When you listen to Yellowstone National Park, what do you hear? Is it a rousing song? A gentle voice? What kind of musical genre would it be? It’s an interesting question to ask, as every National Park has its own soundtrack. The Cape Cod National Seashore will be different sounding than the Glacier Bay National Park.
It’s important to open your ears to the world around you, whether the birds in your backyard in the morning or the sounds of distant sirens or scurrying rats at night. Sometimes the best music in the world is when a DJ mixes together the outside noises with the orchestras chiming away between your ears. In that respect, the sounds of Yellowstone Safari Co. is different for everyone who visits, but one thing remains true is that whatever sounds they are, they are beautiful. Thankfully the sounds of Yellowstone National Park will be captured and recorded for future generations, as per this article from the National Parks Traveler.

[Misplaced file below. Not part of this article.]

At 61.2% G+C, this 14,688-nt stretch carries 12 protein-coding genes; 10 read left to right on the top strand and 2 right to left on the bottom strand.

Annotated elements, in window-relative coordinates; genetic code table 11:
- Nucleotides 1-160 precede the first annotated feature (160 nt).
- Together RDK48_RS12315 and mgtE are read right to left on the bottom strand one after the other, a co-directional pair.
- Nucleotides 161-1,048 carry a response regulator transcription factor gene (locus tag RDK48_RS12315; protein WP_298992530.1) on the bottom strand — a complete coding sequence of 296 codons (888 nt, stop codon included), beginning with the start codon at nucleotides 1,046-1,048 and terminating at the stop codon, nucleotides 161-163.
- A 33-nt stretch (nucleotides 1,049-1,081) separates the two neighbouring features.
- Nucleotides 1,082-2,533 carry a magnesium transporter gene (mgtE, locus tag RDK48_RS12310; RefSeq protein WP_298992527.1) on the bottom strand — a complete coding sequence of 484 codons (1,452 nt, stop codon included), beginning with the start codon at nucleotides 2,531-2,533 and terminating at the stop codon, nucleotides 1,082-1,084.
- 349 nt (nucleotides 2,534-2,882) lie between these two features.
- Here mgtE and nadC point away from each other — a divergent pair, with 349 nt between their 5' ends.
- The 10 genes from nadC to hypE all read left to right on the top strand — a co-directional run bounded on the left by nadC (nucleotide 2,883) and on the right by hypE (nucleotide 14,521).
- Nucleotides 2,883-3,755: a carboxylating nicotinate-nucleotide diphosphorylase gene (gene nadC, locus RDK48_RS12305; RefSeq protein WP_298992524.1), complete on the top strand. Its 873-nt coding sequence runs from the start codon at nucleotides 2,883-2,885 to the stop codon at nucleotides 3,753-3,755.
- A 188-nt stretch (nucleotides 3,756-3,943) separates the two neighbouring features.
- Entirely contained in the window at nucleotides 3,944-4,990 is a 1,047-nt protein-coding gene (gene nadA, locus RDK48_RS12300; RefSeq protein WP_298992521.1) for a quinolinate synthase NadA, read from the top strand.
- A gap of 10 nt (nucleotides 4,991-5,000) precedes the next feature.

The NPT Staff writes, “Yellowstone National Park is partnering with the Montana State University Library’s Acoustic Atlas – an archive of natural sounds from the West. The park will contribute to the Acoustic Atlas’ growing collection by gathering high-fidelity recordings of the species and soundscapes of Yellowstone. The project aims to further document the acoustic structure of the area, to capture a sense of time and place, and to help provide insights on biological and geothermal activity in the ecosystem.”
While the program will focus much on Yellowstone’s biological and geothermal rhythms, the Montana State University Library is also concerned with the interactions between park visitors and the park itself – meaning how we listen and our thoughts are also part of the soundtrack, if that makes sense. The Acoustic Atlas believes Yellowstone to be an orchestra performing a complicated symphony; there’s a lot going on and it’s almost impossible to pick up everything an explosion of ecosystem musicality! Every ecosystem has a voice.